MIT Steel Bridge Team takes second place at national competition

August 31, 2012

By Denise Brehm
Civil & Environmental Engineering

The MIT Steel Bridge Team placed second at the 2012 National Steel Bridge Competition, out-engineering 45 other teams that had been winnowed from 200 in regional contests. The University of California, Berkeley, took first place at the event, which was held Memorial Day weekend at Clemson University.

The annual contest requires student teams to design an approximately 20-foot scale model of a bridge for a hypothetical site that meets specifications outlined in a request for proposals. Teams must fabricate steel pieces to build the bridge and during the competition, be able to assemble it very quickly. The rules are rigid, reflecting the safety needs and landscape characteristics of an actual site. Bridges must be able to withstand a 2,500-pound load without sagging; a deflection of more than one centimeter, for instance, might be considered too large.

This year’s scenario called for a cantilevered bridge (one end of the structure must extend beyond the supports) to span the imaginary Phantom River, providing access to a new recreational lodge. The rules emphasized the importance of a lightweight bridge, and also restricted each builder — the 12-member MIT team had four — to a small area of the site. The restriction on movement made it more difficult to minimize builders’ downtime, a change that worked in MIT’s favor.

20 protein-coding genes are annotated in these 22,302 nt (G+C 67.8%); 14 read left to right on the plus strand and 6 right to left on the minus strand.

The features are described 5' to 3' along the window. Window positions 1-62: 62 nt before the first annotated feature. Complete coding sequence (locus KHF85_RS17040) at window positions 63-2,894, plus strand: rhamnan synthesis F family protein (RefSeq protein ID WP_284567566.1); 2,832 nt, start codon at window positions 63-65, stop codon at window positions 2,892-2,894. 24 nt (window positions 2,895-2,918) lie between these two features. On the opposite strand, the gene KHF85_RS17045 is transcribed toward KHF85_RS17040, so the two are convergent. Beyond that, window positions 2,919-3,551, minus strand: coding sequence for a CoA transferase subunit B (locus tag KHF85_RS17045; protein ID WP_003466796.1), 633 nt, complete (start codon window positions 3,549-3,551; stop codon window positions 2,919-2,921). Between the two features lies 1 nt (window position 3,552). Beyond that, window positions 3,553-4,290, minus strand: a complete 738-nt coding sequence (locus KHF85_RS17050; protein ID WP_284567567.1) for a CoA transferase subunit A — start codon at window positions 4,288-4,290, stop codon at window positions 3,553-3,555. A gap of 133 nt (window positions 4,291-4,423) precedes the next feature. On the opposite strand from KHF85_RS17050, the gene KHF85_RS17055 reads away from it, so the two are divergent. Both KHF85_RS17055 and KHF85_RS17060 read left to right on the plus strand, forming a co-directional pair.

“I knew the restrictions on the builders’ ability to move around the bridge was good news for us, because the MIT team has always been able to come up with efficient construction sequences very quickly. This gives us an edge over some of our competitors,” says Pierre Ghisbain, a doctoral student in the Department of Civil and Environmental Engineering (CEE) who served as mentor to the undergraduate team. Ghisbain’s research is in earthquake engineering and the optimization of structures.

Designing for speedy construction

Instead of using pins to connect bridge pieces